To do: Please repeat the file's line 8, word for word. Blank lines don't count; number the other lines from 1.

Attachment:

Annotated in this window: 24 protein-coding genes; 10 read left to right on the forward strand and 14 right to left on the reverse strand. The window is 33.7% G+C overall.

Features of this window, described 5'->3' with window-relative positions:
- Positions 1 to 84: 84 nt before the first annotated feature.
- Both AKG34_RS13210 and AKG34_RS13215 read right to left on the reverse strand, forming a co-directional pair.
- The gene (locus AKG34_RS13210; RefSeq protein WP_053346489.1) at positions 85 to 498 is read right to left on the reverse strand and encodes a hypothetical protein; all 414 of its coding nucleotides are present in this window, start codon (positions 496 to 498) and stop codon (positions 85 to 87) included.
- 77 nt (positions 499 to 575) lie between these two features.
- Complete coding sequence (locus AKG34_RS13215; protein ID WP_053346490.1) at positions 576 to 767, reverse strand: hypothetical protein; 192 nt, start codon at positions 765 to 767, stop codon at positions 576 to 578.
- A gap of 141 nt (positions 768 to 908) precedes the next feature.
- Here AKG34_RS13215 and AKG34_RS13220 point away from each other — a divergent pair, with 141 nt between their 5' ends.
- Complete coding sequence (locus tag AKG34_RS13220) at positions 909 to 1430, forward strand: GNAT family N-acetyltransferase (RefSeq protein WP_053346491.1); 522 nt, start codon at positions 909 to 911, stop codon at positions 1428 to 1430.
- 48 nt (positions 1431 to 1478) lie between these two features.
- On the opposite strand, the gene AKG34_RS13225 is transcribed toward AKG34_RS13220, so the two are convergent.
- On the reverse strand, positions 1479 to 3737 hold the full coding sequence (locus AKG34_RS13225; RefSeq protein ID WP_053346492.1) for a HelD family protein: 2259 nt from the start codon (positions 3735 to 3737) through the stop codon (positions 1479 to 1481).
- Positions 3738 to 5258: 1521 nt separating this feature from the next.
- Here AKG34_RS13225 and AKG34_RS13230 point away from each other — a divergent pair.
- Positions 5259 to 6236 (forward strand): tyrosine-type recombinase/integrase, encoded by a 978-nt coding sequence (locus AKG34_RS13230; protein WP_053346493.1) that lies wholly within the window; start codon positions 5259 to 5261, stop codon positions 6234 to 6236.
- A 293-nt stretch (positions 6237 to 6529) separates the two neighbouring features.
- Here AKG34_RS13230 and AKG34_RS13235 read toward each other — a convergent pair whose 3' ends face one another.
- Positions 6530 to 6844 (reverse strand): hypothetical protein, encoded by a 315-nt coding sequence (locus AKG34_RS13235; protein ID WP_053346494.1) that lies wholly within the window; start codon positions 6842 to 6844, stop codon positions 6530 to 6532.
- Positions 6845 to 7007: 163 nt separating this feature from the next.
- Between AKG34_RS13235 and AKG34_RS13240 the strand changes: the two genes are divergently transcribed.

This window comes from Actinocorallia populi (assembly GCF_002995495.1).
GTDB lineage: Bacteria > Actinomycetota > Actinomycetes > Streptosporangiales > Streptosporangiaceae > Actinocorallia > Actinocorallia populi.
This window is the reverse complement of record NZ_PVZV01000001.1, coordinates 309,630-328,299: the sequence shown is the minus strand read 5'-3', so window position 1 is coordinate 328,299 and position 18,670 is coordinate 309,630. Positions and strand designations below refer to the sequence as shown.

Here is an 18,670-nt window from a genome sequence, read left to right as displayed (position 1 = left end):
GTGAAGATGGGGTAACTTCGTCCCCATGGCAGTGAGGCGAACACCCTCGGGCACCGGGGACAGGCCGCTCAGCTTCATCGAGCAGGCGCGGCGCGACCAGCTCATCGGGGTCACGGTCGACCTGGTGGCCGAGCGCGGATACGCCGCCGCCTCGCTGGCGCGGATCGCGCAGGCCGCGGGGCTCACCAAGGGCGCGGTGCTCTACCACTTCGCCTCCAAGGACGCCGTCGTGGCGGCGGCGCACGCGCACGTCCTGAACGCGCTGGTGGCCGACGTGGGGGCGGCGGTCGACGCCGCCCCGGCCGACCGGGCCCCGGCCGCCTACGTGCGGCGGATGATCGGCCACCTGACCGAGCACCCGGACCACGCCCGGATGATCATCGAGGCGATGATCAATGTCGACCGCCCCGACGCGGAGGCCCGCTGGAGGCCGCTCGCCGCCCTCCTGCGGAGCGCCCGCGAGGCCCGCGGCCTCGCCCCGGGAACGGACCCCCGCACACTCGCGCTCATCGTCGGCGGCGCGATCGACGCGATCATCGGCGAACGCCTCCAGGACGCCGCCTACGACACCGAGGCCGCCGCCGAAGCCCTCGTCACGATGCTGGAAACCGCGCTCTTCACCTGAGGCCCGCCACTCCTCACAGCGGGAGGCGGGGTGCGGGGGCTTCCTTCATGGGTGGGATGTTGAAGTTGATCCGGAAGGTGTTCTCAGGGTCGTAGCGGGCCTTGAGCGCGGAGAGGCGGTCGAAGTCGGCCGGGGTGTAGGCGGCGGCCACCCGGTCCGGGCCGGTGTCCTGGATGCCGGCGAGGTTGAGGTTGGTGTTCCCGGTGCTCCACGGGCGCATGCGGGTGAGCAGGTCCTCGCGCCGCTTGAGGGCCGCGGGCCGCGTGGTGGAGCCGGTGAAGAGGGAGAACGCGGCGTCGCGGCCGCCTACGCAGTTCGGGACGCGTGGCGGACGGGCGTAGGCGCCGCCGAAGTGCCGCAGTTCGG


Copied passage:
- A gap of 141 nt (positions 768 to 908) precedes the next feature.